Sunday, September 21, 2014

Straight to the dye pot

BFL/Wensleydale cross
Not much weaving was accomplished since my feat of lightening warping last weekend. The project is on hold for a bit as things get busy. I did manage to get to a fiber fair this weekend--my first in a long time--and despite Fiber in the Park being very small, I managed to find two fleeces. Shown above is a BFL Wensleydale cross grown by Kathy McClure, a talented dyer as well as excellent shepherd. She washes her sheep before she sheers them, which is why this fleece looks so absolutely gorgeous. It was also why I was able to bring it directly home and drop all 2.25 pounds in the dyepot.
Green fiber drying.
Now it is drying away--it dyed a bit unevenly but that will all be taken care of when I card.  It should give the yarn some depth.  I plan to knit a sweater from the resulting yarn. I also purchased a natural colored Romney fleece, but haven't had a chance to take photos.

Just so you know, life is getting busy and I won't be playing with fiber nor be blogging for the next several weeks. I will be getting back to it all soon though!

Sunday, September 14, 2014

Weekend Warper

A different way to warp
Warping can take me weeks--I'm a slow weaver. Not this time. It started over coffee Saturday morning when I did  the calculations.  After breakfast I started winding and had half of the warp on the loom before it was time to do some errands. The Fanny has a sectional warp beam, so I've been developing a hybrid warping method that takes advantage of the sectional beam without having to buy all the expensive equipment. Essentially, I warp five inches at a time right off the warping board. I have this heavy metal comb I use to help keep the threads straight. It is heavy, so it also provides nice even tension while I wind the warp onto the loom.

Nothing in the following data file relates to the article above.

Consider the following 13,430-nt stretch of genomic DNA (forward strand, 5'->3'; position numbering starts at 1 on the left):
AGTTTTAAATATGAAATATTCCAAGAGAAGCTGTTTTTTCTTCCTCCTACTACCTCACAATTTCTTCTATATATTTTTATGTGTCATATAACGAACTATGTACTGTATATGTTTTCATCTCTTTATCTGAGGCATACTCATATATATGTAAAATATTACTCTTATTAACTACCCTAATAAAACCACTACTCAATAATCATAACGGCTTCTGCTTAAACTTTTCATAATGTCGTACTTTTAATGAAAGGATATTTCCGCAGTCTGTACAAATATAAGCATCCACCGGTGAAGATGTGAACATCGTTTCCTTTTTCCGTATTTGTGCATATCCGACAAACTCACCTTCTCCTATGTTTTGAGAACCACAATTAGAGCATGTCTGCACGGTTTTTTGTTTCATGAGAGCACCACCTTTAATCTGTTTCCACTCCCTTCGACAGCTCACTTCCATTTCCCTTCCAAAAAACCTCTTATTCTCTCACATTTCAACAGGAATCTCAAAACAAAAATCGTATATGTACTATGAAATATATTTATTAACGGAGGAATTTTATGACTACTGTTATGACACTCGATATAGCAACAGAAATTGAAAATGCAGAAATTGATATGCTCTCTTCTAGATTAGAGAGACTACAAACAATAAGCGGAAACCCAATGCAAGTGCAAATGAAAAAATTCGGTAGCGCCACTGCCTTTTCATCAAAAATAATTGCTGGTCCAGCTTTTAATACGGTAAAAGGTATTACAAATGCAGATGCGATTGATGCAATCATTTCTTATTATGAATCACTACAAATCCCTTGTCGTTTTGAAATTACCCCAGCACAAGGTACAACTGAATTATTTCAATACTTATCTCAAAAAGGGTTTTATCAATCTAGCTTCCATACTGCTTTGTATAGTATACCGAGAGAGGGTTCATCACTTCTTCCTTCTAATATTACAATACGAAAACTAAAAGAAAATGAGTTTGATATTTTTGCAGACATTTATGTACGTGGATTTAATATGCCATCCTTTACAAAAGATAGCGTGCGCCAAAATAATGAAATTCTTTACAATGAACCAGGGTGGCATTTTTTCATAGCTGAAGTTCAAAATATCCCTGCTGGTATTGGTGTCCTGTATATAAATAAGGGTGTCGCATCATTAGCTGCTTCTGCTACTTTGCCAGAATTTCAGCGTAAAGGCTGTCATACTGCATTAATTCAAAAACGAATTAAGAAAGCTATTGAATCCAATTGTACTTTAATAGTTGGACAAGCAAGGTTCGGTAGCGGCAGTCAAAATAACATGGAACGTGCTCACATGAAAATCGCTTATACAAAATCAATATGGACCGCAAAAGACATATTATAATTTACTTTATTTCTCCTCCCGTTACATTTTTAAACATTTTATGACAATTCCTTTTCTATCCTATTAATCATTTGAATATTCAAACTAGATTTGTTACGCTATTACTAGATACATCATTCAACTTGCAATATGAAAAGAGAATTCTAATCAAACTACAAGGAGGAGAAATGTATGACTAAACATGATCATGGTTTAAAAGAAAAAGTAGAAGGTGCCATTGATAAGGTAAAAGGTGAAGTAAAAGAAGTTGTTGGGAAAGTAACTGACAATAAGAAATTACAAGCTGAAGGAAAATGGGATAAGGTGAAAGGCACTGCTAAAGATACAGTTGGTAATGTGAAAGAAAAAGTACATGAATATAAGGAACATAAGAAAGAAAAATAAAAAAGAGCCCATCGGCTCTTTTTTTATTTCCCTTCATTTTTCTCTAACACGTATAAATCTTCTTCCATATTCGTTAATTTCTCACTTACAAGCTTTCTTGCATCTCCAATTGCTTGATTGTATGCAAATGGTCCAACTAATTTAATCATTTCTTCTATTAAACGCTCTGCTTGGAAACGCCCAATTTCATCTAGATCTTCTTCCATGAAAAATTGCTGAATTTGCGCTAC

Cross-free warping
Warp gremlins are active in my home, and they love messing with my cross. Not only does my cross get flipped, but I've had twisting behind the cross. So I thought I would try cross free weaving by winding my warps in consecutive one inch bundles. Since this handspun yak scarf is just is just 9 dents per inch, and the warp only 8 feet long, this was the perfect project to experiment with.  So far so good, though next time I'm using duck tape to hold the one inch width of thread. This idea came from sectional warping--on the Leclerc video they show tape being used to keep the threads in order for threading.

Warp gremlins, by the way, is what I blame for my own lack of attention to what I am doing. All these processes are slow with plenty of time for my mind to wander. Despite my best efforts there are still a few mess-ups on this rather straightforward warp. Good thing I'm not a surgeon.
Weaving with handpun
 My favorite goose-eye treadling is being used for this scarf. Because the warp is under tension and stretched, despite it being 100% yak down, I am using a very light beat so I can get a nice even fabric with a good drape.  The weft, you may recognize, is the merino yak braid I purchased from Unwind Yarn Company back in February and spun up this summer. This has to be one of the fastest yarn to project conversions yet.  If I get this done in one week, I'll be breaking a personal record. But I doubt it. We will see next week.